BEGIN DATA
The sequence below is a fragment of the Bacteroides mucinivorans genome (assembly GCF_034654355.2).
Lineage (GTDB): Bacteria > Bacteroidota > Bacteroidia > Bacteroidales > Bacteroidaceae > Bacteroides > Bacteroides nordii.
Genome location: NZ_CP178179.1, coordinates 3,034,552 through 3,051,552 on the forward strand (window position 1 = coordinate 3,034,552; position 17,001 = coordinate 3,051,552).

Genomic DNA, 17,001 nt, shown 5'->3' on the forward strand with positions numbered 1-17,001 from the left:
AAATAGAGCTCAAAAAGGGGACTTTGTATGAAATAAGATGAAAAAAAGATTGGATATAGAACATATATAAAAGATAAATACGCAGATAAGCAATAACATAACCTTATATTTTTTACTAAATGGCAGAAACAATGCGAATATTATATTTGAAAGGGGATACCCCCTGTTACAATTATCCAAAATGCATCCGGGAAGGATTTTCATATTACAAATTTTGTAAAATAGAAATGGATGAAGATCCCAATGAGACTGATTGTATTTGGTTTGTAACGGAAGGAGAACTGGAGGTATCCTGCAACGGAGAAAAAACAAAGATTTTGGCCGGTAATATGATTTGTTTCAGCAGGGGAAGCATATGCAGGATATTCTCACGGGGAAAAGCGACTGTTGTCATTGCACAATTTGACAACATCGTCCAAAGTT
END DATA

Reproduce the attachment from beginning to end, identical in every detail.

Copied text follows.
The sequence below is a fragment of the Bacteroides mucinivorans genome (assembly GCF_034654355.2).
Lineage (GTDB): Bacteria > Bacteroidota > Bacteroidia > Bacteroidales > Bacteroidaceae > Bacteroides > Bacteroides nordii.
Genome location: NZ_CP178179.1, coordinates 3,034,552 through 3,051,552 on the forward strand (window position 1 = coordinate 3,034,552; position 17,001 = coordinate 3,051,552).

Genomic DNA, 17,001 nt, shown 5'->3' on the forward strand with positions numbered 1-17,001 from the left:
AAATAGAGCTCAAAAAGGGGACTTTGTATGAAATAAGATGAAAAAAAGATTGGATATAGAACATATATAAAAGATAAATACGCAGATAAGCAATAACATAACCTTATATTTTTTACTAAATGGCAGAAACAATGCGAATATTATATTTGAAAGGGGATACCCCCTGTTACAATTATCCAAAATGCATCCGGGAAGGATTTTCATATTACAAATTTTGTAAAATAGAAATGGATGAAGATCCCAATGAGACTGATTGTATTTGGTTTGTAACGGAAGGAGAACTGGAGGTATCCTGCAACGGAGAAAAAACAAAGATTTTGGCCGGTAATATGATTTGTTTCAGCAGGGGAAGCATATGCAGGATATTCTCACGGGGAAAAGCGACTGTTGTCATTGCACAATTTGACAACATCGTCCAAAGTT